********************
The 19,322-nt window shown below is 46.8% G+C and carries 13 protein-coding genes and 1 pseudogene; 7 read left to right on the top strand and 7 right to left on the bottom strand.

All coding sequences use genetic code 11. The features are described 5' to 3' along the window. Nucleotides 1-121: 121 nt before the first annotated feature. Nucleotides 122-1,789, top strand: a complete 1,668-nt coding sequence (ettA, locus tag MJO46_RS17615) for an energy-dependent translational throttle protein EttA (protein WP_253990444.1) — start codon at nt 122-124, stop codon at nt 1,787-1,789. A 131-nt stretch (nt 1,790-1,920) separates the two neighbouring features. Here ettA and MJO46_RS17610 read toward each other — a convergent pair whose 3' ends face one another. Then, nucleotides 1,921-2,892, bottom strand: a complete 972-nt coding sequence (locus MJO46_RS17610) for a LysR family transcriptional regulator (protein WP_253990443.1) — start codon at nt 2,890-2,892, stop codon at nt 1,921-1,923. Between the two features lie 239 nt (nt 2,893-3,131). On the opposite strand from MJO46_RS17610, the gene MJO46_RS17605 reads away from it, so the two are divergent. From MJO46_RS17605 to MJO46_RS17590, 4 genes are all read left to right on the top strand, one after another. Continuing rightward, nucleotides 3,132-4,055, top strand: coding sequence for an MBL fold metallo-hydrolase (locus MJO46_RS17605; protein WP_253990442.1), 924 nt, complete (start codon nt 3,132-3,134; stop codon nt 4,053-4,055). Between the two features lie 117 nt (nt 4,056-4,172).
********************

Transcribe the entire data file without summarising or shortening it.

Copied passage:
The 19,322-nt window shown below is 46.8% G+C and carries 13 protein-coding genes and 1 pseudogene; 7 read left to right on the top strand and 7 right to left on the bottom strand.

All coding sequences use genetic code 11. The features are described 5' to 3' along the window. Nucleotides 1-121: 121 nt before the first annotated feature. Nucleotides 122-1,789, top strand: a complete 1,668-nt coding sequence (ettA, locus tag MJO46_RS17615) for an energy-dependent translational throttle protein EttA (protein WP_253990444.1) — start codon at nt 122-124, stop codon at nt 1,787-1,789. A 131-nt stretch (nt 1,790-1,920) separates the two neighbouring features. Here ettA and MJO46_RS17610 read toward each other — a convergent pair whose 3' ends face one another. Then, nucleotides 1,921-2,892, bottom strand: a complete 972-nt coding sequence (locus MJO46_RS17610) for a LysR family transcriptional regulator (protein WP_253990443.1) — start codon at nt 2,890-2,892, stop codon at nt 1,921-1,923. Between the two features lie 239 nt (nt 2,893-3,131). On the opposite strand from MJO46_RS17610, the gene MJO46_RS17605 reads away from it, so the two are divergent. From MJO46_RS17605 to MJO46_RS17590, 4 genes are all read left to right on the top strand, one after another. Continuing rightward, nucleotides 3,132-4,055, top strand: coding sequence for an MBL fold metallo-hydrolase (locus MJO46_RS17605; protein WP_253990442.1), 924 nt, complete (start codon nt 3,132-3,134; stop codon nt 4,053-4,055). Between the two features lie 117 nt (nt 4,056-4,172).